Drones, self-driving cars and hologram employees – will these be commonplace technologies in the Australian workplaces of tomorrow?
Your self-driving car eases itself into the carpark at your office just as you finish wolfing down your breakfast. Traffic was a bit heavy this morning – perhaps you should have used your jetpack. Nonetheless, you step into your cubicle ready to start your day, but not before a chat with your boss by the watercooler. Or rather, a hologram of your boss.
While it seems like a scene out of a sci-fi film, this is the very possible future that MYOB is envisioning. In its new ‘The Future of Business: Australia 2040’ report, the accounting firm outlines which radical technologies could revolutionise today’s businesses and workplaces within the next 25 years.
Simon Raik-Allen, MYOB’s chief technology officer, said continuously soaring energy and transport costs will prompt us to develop groundbreaking solutions and technologies. As a result, what may sound far-fetched today – such as regular freight deliveries by drone, jetpacks as a means of commuting and holograms that stand in for mobile or overseas workers – could be commonplace tomorrow.
“The biggest invention to change the workforce since email will be the holographic representation of people,” he explained.
“We will work in a ‘shared workplace’ that will be set up so that you can interact with holographic people from all around the world. You may never meet the people you work for in person, because you will be pitching your ideas to a global workforce.”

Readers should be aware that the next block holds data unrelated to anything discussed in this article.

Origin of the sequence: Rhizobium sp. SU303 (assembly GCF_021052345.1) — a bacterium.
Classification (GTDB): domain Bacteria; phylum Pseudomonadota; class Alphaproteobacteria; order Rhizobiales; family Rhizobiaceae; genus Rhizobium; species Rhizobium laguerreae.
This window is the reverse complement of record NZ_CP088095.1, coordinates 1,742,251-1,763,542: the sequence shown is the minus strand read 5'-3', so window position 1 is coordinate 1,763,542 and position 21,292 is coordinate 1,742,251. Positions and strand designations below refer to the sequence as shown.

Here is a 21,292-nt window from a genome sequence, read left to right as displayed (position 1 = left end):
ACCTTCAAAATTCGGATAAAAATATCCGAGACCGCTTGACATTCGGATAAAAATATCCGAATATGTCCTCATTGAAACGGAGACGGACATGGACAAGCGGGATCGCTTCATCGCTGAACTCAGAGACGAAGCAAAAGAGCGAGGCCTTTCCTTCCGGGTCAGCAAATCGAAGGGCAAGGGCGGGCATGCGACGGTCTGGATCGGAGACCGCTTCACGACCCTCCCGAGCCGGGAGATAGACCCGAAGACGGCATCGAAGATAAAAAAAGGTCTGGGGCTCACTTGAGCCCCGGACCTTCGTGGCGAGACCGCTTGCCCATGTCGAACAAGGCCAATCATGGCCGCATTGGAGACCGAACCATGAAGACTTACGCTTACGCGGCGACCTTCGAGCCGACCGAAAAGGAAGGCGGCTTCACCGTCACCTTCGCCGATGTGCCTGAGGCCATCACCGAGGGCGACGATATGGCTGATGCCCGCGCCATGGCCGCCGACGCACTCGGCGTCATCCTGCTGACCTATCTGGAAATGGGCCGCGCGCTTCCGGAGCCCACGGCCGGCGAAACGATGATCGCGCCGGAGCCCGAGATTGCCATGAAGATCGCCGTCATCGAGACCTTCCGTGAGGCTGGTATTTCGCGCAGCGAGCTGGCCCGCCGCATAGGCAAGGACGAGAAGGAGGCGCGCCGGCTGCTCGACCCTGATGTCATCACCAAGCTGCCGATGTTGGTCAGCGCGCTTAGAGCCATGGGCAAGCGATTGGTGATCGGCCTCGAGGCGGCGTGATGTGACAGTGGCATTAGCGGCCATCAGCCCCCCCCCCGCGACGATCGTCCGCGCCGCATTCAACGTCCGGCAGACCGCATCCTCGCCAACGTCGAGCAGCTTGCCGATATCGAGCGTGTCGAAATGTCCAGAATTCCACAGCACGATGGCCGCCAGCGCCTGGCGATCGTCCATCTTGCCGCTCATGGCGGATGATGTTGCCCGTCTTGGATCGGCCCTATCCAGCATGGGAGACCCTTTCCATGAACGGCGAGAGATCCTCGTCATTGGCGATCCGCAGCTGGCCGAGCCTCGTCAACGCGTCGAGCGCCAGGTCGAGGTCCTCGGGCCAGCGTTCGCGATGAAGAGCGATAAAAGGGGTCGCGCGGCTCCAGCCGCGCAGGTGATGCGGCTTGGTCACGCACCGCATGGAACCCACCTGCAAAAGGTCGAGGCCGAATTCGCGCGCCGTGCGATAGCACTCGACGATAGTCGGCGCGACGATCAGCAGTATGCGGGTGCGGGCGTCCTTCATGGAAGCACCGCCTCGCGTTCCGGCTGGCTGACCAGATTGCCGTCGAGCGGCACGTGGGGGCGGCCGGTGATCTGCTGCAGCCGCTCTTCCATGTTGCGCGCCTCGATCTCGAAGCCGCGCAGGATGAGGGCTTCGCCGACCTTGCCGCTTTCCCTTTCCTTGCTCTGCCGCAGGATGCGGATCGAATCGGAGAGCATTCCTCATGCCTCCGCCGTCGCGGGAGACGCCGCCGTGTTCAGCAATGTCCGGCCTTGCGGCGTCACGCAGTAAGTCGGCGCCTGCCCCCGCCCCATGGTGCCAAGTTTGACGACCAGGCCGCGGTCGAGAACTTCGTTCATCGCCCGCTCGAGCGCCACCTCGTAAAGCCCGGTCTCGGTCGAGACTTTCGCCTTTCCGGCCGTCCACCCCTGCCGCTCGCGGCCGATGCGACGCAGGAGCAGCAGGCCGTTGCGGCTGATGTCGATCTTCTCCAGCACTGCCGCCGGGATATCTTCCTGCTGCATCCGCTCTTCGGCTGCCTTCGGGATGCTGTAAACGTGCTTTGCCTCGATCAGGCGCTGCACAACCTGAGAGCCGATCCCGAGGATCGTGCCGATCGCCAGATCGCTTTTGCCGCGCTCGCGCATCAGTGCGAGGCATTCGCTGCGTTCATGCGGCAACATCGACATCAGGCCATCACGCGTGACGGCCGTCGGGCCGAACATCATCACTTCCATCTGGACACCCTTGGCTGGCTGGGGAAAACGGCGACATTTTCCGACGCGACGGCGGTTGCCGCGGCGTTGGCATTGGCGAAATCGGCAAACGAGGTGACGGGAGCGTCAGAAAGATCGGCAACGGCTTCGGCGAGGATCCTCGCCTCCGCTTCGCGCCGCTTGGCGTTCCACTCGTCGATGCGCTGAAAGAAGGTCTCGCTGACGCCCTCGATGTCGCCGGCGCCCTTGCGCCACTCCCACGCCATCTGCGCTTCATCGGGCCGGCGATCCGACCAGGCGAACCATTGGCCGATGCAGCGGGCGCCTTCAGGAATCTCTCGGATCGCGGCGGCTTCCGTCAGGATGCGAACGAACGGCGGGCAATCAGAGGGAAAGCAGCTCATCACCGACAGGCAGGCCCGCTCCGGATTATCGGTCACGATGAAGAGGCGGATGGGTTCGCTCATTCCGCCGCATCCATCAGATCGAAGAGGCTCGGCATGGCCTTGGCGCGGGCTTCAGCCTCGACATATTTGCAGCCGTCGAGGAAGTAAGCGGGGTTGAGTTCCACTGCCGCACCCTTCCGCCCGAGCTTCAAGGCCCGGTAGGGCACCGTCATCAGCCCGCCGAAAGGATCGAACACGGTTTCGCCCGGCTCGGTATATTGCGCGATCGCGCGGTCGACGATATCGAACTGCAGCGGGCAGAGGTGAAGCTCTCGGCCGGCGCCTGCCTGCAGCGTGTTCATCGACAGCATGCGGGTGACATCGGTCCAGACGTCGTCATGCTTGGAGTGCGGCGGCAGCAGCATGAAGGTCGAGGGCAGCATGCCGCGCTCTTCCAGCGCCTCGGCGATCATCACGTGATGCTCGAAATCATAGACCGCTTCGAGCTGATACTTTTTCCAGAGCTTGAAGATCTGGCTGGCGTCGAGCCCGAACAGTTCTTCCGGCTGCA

In the increasingly globalised nature of business, such a development would certainly push new frontiers for a huge number of organisations. What are some other revolutionary technologies that we may see by 2040, according to MYOB?
Show me the (cyber) money
So-called ‘cryptocurrencies’ such as Bitcoin are yet to really take off in the consumer space, but MYOB believes this may all change within the next three decades or so. The company is predicting that independent, internet-based currencies will rise to the fore and affect all types of transactions, from business deals to paying employees.
“Any business will be able to make its own currency – to buy and sell at values regulated by the market and at the perceived value of the company. As this trend develops, exchanges of currencies, much like we have today, will arise entirely independent of national economies,” Mr Raik-Allen added.
The rise of the machines
The increasing presence of robots in the workplace has been gaining traction for some time, and according to MYOB, the next few decades will really see these machines make a tangible impact.
Automated robots will “augment the role of humans in a wide range of areas”, the report reads. This can benefit workers in a number of ways, from eliminating the need to carry out repetitive manual tasks to gaining safe access to hazardous areas.